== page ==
Create a list of the benefits created by the proactive efforts of the field service team. Start by brainstorming all the possible benefits that will result from your technicians’ proactive efforts. Specifically, how will this approach contribute to your customers’ success? For example, how can your technicians’ efforts help your customer to save money, reduce operating costs and/or improve equipment availability?
Consider how you can tailor your technicians’ efforts to be focused on the customers’ longer-term goals and objectives and how this approach creates value. Identify specific examples of how your technicians have contributed to the success of other customers.
Identify why this approach is different. Compare and contrast these benefits in terms of your proactive vs. the more traditional reactive approach to service delivery. Keep in mind that the customer may automatically assume that you are turning your technicians into salespeople.
Although you may have the noblest intentions of improving service levels through these proactive efforts, not everyone will initially recognize this. Consider how you will overcome this perception and help your customers become enthusiastic supporters of your effort.
Create the Narrative
Put the output from steps together to create the narrative that you will present to your customers.
Once you have defined what you do and why it is of benefit to the customer, you can put this together into a narrative that you can share with your customers. Start by writing down your side of an imaginary conversation that you will have with a prospective customer that will introduce this valuable service.
Continue to work and refine this narrative until you are satisfied that it clearly and accurately communicates the service and its value and why it is unique.
Please note that this is not your Unique Selling Proposition — that short, concise statement that in a few words communicates the unique benefit of your approach and positions you as different from your competitors. That comes later.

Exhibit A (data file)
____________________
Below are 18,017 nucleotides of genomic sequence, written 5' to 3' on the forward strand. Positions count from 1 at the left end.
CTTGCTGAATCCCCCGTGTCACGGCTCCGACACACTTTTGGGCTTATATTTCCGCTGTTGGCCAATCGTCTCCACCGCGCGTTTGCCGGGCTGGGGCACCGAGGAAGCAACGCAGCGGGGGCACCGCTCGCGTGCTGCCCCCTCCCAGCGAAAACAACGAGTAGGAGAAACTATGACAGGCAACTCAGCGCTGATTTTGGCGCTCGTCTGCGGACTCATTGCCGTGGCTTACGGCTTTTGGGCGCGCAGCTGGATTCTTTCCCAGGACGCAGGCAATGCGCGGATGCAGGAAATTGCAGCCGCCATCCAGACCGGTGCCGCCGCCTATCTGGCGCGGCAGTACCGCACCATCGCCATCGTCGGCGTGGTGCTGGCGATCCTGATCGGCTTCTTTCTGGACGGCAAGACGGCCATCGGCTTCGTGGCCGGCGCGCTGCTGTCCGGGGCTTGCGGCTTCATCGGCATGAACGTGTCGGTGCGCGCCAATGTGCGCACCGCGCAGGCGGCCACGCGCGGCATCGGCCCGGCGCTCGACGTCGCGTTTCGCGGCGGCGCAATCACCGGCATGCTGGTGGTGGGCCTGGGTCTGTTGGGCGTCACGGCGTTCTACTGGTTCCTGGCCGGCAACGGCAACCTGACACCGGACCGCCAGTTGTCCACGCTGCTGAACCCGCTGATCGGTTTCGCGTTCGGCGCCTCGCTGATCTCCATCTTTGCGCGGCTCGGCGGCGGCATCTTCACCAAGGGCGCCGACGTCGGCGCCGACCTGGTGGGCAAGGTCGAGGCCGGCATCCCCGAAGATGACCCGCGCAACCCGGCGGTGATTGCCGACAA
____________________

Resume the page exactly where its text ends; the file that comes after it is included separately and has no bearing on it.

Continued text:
Test it on Customers
Identify a number of trusted customers that you can approach to share your narrative about the proactive efforts of your field team as a service. Don’t try to “sell” them on the idea, but rather explain to them that you have engaged your field team in this way and you want their feedback on your approach.
Describe the service based on the notes that you created in step 3, then listen carefully to what they have to say. It is important that you get feedback from a number of customers so that you get a broad perspective on how your service is perceived and accepted.
Once you have the feedback from your customers, you can fine tune your presentation and tailor it so that it is appropriate for the various audiences. For example, the discussion you might have with existing customers to inform them what you are doing and how it will work will be different to the one used by your new contract sales team.
Update your marketing efforts and materials to include the new service. After revising your message based on the feedback from Step 5 above, it is now time to update your marketing efforts and materials to include the new service and how it differentiates you from your competitors.
It is also the time to create your Unique Selling Proposition so you and your team can quickly and easily communicate the benefits of your approach.
The proactive efforts of your field service team to promote your products and services provides real value for your customers when the intent is to offer a higher level of service.